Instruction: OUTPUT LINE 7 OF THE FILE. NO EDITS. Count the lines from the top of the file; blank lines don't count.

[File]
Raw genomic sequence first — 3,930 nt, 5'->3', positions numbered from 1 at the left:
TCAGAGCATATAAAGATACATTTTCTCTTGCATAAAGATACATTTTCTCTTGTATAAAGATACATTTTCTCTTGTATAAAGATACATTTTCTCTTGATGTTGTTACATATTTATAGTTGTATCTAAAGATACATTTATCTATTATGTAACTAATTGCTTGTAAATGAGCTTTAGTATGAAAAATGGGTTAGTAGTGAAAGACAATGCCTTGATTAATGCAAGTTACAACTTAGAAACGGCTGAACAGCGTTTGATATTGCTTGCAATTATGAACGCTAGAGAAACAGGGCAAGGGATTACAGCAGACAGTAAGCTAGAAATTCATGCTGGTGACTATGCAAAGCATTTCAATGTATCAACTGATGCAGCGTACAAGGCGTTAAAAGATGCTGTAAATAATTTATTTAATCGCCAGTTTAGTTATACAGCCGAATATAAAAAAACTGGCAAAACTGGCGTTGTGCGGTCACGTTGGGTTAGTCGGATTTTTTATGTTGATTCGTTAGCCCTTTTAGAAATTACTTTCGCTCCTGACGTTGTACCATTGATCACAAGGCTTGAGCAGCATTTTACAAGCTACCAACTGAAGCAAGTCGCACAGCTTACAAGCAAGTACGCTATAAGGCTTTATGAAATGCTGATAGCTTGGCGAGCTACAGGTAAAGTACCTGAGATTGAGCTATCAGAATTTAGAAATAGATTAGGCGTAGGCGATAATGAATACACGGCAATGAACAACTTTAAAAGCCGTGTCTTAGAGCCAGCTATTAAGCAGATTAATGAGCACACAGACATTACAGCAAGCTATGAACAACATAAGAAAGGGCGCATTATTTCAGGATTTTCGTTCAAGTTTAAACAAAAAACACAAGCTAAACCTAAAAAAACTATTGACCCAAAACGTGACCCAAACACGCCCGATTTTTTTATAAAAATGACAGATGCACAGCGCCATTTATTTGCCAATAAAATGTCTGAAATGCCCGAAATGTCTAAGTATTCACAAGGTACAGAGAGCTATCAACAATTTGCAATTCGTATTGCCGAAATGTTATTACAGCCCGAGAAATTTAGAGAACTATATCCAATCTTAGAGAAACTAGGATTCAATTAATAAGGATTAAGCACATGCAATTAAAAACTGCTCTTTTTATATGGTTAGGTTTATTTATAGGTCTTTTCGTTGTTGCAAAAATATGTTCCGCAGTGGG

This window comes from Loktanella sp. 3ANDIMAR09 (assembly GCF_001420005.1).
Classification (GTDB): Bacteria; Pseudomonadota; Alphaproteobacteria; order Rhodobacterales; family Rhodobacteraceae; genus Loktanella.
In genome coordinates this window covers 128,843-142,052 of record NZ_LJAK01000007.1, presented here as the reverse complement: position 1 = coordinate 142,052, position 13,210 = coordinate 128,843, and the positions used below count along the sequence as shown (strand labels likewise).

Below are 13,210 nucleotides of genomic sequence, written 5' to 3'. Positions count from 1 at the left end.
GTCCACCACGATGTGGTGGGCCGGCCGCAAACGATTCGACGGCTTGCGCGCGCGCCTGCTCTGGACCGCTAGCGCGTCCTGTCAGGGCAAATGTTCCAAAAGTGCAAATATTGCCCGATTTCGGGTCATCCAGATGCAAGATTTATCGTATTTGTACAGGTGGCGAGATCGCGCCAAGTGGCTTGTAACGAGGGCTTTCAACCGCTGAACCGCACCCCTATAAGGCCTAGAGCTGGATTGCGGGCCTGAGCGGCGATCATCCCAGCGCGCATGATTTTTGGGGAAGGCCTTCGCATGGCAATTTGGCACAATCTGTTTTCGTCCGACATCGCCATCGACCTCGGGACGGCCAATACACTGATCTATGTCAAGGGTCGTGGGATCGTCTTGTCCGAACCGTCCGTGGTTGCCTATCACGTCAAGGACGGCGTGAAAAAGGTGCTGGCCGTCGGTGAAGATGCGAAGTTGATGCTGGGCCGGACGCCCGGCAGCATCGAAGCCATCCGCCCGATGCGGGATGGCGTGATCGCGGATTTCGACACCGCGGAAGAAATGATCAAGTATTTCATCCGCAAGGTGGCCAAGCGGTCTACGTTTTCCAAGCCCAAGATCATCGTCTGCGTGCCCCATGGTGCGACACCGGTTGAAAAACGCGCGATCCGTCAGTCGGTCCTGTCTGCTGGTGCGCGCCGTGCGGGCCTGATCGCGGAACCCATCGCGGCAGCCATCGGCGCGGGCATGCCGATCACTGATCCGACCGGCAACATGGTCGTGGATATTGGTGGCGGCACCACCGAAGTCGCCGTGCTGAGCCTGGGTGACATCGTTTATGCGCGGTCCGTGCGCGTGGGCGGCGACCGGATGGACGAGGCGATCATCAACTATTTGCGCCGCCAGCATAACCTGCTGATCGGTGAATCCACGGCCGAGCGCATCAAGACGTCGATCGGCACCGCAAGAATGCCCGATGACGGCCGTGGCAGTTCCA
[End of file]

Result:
GTCCACCACGATGTGGTGGGCCGGCCGCAAACGATTCGACGGCTTGCGCGCGCGCCTGCTCTGGACCGCTAGCGCGTCCTGTCAGGGCAAATGTTCCAAAAGTGCAAATATTGCCCGATTTCGGGTCATCCAGATGCAAGATTTATCGTATTTGTACAGGTGGCGAGATCGCGCCAAGTGGCTTGTAACGAGGGCTTTCAACCGCTGAACCGCACCCCTATAAGGCCTAGAGCTGGATTGCGGGCCTGAGCGGCGATCATCCCAGCGCGCATGATTTTTGGGGAAGGCCTTCGCATGGCAATTTGGCACAATCTGTTTTCGTCCGACATCGCCATCGACCTCGGGACGGCCAATACACTGATCTATGTCAAGGGTCGTGGGATCGTCTTGTCCGAACCGTCCGTGGTTGCCTATCACGTCAAGGACGGCGTGAAAAAGGTGCTGGCCGTCGGTGAAGATGCGAAGTTGATGCTGGGCCGGACGCCCGGCAGCATCGAAGCCATCCGCCCGATGCGGGATGGCGTGATCGCGGATTTCGACACCGCGGAAGAAATGATCAAGTATTTCATCCGCAAGGTGGCCAAGCGGTCTACGTTTTCCAAGCCCAAGATCATCGTCTGCGTGCCCCATGGTGCGACACCGGTTGAAAAACGCGCGATCCGTCAGTCGGTCCTGTCTGCTGGTGCGCGCCGTGCGGGCCTGATCGCGGAACCCATCGCGGCAGCCATCGGCGCGGGCATGCCGATCACTGATCCGACCGGCAACATGGTCGTGGATATTGGTGGCGGCACCACCGAAGTCGCCGTGCTGAGCCTGGGTGACATCGTTTATGCGCGGTCCGTGCGCGTGGGCGGCGACCGGATGGACGAGGCGATCATCAACTATTTGCGCCGCCAGCATAACCTGCTGATCGGTGAATCCACGGCCGAGCGCATCAAGACGTCGATCGGCACCGCAAGAATGCCCGATGACGGCCGTGGCAGTTCCA